By Karen Appold
As the New Year begins, it’s good to take stock of what’s hot and what’s not in the waterpark industry as well as get some tips for running such a business. Having this information at hand can help waterparks make good business decisions throughout the year.
Regarding popular rides, Connie Byers, waterpark manager, Boji Splash, Arnolds Park, Iowa, said slides are the most popular for both kids and adults. “Adults comment that it makes them feel like a kid again.” The park has added mat racers to its tube slide, enabling guests to slide down head first, which has been a hit with guests. This provides something different than the tubes. Guests enjoy rides even more when adding an element of competition.
Michael Schwitek, general manager, Alabama Adventure & Splash Adventure, Bessemer, Ala., said wave pools and lazy rivers are all the rage. “They have the highest capacity with the lowest wait times, and appeal to the largest audience,” he said.
At Water Wizz of Cape Cod, Inc., in Hope Valley, R.I., President Patricia Kells said teenagers love free fall body slides and enclosed tube rides. Adults prefer tube rides, the wave pool and lazy river. Family tube rides still remain popular.
According to Davis Columbus, waterpark manager at LEGOLAND California Resort, Carlsbad, Calif., the most popular waterpark attractions are unique in function or theming. “When a park can make a ride a one-of-a-kind experience, it keeps guests coming back,” he said. LEGOLAND’s Build-a-Raft-River is a great example of taking a simple waterpark attraction and making it unique. Guests can build on their raft with LEGO bricks while they float around a lazy river.
As far as food goes, Schwitek said simplified menus and quick service items are becoming more important. “Some parks have over-complicated their menus to a point where guests can’t make up their mind; this complicates the service and preparation side of things as well,” he said.
At Boji Splash, Dippin’ Dots are very popular with guests because they’re something different that they can’t find everywhere else. Drinks served in a pineapple were a smash last summer.
Dippin’ Dots also rule at Water Wizz of Cape Cod, as do staple fried foods such as hamburgers, hotdogs, chicken fingers, French fries, onion rings, pizza and dough boys. Annual visitation is over 100,000, which was down due to bad weather.
LEGOLAND California Resort has found great success with offering fresh, healthy food choices as opposed to traditional theme park fare. The park offers wraps, burgers and authentic street tacos cooked to order.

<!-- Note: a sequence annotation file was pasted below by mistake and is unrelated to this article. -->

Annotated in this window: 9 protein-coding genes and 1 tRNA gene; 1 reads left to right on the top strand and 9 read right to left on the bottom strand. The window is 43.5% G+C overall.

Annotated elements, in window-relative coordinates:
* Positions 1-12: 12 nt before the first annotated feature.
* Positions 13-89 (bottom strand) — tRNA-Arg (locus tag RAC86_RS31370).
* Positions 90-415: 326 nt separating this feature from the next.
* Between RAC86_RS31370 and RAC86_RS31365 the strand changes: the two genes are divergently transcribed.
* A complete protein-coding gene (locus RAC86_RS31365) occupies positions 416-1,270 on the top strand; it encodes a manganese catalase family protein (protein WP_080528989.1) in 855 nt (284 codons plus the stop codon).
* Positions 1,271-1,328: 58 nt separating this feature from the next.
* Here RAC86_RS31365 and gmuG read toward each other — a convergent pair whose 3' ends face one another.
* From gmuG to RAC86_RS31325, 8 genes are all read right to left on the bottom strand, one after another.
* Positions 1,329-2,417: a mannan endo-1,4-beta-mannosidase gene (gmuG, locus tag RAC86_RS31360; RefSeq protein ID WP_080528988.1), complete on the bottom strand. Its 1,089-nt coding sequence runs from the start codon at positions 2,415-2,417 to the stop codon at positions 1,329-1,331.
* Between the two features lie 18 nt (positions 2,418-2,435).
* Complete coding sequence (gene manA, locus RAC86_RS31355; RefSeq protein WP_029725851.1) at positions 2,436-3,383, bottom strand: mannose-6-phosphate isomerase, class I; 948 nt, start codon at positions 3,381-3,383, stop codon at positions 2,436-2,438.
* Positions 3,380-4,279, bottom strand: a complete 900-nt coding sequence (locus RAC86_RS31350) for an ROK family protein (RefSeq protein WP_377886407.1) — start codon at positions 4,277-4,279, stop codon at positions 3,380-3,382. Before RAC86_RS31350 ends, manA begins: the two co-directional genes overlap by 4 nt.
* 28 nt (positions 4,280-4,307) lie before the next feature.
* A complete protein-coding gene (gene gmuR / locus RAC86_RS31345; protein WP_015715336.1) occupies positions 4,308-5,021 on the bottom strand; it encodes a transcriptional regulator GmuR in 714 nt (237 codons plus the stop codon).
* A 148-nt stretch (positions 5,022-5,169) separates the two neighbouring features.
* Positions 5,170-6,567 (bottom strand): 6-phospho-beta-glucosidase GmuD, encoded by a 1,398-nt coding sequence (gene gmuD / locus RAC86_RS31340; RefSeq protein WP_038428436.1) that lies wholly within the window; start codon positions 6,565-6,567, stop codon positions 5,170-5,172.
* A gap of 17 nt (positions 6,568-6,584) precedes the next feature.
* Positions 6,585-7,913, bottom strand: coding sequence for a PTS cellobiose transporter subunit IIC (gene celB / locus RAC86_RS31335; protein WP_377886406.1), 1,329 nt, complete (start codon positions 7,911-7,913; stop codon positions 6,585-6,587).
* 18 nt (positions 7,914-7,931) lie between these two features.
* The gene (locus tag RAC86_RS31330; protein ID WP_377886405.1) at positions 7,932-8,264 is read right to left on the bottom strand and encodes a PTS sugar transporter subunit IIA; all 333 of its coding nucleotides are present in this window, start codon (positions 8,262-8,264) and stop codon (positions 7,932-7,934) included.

Schwitek said radio-frequency identification (RFID) and cashless systems are still taking the industry by storm. “This makes it convenient for waterpark guests to have access to funds directly from a wristband (or like-item) without having to go back to their locker to get their wallet,” he said. “They can also track spending as well as other trends by using RFID technology.”
The park’s annual visitation is 212,000. “We are on a six-year uphill trend, as we are still a growing park that started from a very low point six years ago,” Schwitek said.
As Byers mentioned earlier, anything that adds a bit of competition is popular. “We’re adding a basketball court to our new outside addition that has the court lines on the bottom of the pool,” she said. It’s also appealing because it is something that a family can do together, even the older adults.
Columbus said lifeguard standards are growing rapidly. Lifeguard providers are coming out with more tools and resources to help support an industry where safety is always No. 1. Technology also seems to be coming more into play within the aquatics industry.
Keeping an Indoor Waterpark Interesting
Because indoor parks typically have less space than outdoor ones, it can be more of a challenge to keep a park interesting to a point where guests want to return again and again. To achieve that, Schwitek advised using theming elements. “Indoor waterparks that have created an entire story around the experience are the ones I remember and want to return to in the future,” he said.
Byers said that if guests feel safe at a park, that is a huge draw. “Guests remember ‘bad’ experiences, especially if they don’t feel safe,” she said. “A lack of lifeguards, guards on phones and guards eating on the stand are all turnoffs.”
In 2018, the park had 65,955 guests, which is up an average of 1,000 guests per month. “I think more people are hearing about us,” Byers said. “We use social media to promote specials and will sometimes leave a positive thought for the day so they see us on their feed.” She also works with school groups, church groups, boy scouts and other groups to schedule events.
Like Byers, Columbus said that having highly trained staff with a strong guest service and safety culture pays dividends in repeat customers. Memberships, unique theming, special events and community involvement can also play a large part.